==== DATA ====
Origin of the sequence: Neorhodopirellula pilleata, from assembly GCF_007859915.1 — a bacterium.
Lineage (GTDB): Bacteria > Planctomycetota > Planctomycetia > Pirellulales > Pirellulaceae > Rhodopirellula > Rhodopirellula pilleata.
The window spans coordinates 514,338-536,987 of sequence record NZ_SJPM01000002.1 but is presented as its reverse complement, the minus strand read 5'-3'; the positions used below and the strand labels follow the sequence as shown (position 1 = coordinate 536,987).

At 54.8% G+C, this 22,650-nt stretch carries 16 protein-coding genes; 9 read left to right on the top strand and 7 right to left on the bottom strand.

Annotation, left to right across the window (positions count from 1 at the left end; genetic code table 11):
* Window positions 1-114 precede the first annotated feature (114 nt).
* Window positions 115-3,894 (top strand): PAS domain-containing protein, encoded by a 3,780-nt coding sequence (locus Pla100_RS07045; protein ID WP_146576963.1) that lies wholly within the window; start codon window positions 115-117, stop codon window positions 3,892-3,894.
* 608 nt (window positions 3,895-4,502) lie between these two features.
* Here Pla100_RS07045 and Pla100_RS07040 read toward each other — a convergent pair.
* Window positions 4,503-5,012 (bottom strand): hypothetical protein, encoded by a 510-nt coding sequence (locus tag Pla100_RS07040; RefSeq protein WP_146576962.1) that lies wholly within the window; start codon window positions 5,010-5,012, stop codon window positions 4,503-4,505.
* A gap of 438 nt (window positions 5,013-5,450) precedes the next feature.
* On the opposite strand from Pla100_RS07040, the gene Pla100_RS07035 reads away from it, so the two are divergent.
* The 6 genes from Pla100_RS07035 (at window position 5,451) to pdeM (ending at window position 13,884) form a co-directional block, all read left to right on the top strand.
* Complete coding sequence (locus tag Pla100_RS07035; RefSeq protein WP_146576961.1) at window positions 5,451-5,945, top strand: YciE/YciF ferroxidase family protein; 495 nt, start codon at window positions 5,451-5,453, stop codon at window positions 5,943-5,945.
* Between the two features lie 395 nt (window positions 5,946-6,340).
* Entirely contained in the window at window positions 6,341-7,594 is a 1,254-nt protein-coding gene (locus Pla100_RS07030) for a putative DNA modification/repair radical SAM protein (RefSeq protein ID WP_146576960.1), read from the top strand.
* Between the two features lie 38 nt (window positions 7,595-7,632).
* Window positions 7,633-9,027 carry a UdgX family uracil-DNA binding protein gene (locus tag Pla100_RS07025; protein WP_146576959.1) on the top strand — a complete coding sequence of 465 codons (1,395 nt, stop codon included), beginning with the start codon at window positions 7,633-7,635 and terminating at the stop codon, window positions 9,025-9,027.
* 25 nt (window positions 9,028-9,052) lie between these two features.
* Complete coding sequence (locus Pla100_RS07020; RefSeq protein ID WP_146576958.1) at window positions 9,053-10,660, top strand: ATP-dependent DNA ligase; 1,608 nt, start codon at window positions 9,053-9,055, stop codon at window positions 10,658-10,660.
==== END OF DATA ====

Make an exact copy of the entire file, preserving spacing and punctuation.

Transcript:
Origin of the sequence: Neorhodopirellula pilleata, from assembly GCF_007859915.1 — a bacterium.
Lineage (GTDB): Bacteria > Planctomycetota > Planctomycetia > Pirellulales > Pirellulaceae > Rhodopirellula > Rhodopirellula pilleata.
The window spans coordinates 514,338-536,987 of sequence record NZ_SJPM01000002.1 but is presented as its reverse complement, the minus strand read 5'-3'; the positions used below and the strand labels follow the sequence as shown (position 1 = coordinate 536,987).

At 54.8% G+C, this 22,650-nt stretch carries 16 protein-coding genes; 9 read left to right on the top strand and 7 right to left on the bottom strand.

Annotation, left to right across the window (positions count from 1 at the left end; genetic code table 11):
* Window positions 1-114 precede the first annotated feature (114 nt).
* Window positions 115-3,894 (top strand): PAS domain-containing protein, encoded by a 3,780-nt coding sequence (locus Pla100_RS07045; protein ID WP_146576963.1) that lies wholly within the window; start codon window positions 115-117, stop codon window positions 3,892-3,894.
* 608 nt (window positions 3,895-4,502) lie between these two features.
* Here Pla100_RS07045 and Pla100_RS07040 read toward each other — a convergent pair.
* Window positions 4,503-5,012 (bottom strand): hypothetical protein, encoded by a 510-nt coding sequence (locus tag Pla100_RS07040; RefSeq protein WP_146576962.1) that lies wholly within the window; start codon window positions 5,010-5,012, stop codon window positions 4,503-4,505.
* A gap of 438 nt (window positions 5,013-5,450) precedes the next feature.
* On the opposite strand from Pla100_RS07040, the gene Pla100_RS07035 reads away from it, so the two are divergent.
* The 6 genes from Pla100_RS07035 (at window position 5,451) to pdeM (ending at window position 13,884) form a co-directional block, all read left to right on the top strand.
* Complete coding sequence (locus tag Pla100_RS07035; RefSeq protein WP_146576961.1) at window positions 5,451-5,945, top strand: YciE/YciF ferroxidase family protein; 495 nt, start codon at window positions 5,451-5,453, stop codon at window positions 5,943-5,945.
* Between the two features lie 395 nt (window positions 5,946-6,340).
* Entirely contained in the window at window positions 6,341-7,594 is a 1,254-nt protein-coding gene (locus Pla100_RS07030) for a putative DNA modification/repair radical SAM protein (RefSeq protein ID WP_146576960.1), read from the top strand.
* Between the two features lie 38 nt (window positions 7,595-7,632).
* Window positions 7,633-9,027 carry a UdgX family uracil-DNA binding protein gene (locus tag Pla100_RS07025; protein WP_146576959.1) on the top strand — a complete coding sequence of 465 codons (1,395 nt, stop codon included), beginning with the start codon at window positions 7,633-7,635 and terminating at the stop codon, window positions 9,025-9,027.
* 25 nt (window positions 9,028-9,052) lie between these two features.
* Complete coding sequence (locus Pla100_RS07020; RefSeq protein ID WP_146576958.1) at window positions 9,053-10,660, top strand: ATP-dependent DNA ligase; 1,608 nt, start codon at window positions 9,053-9,055, stop codon at window positions 10,658-10,660.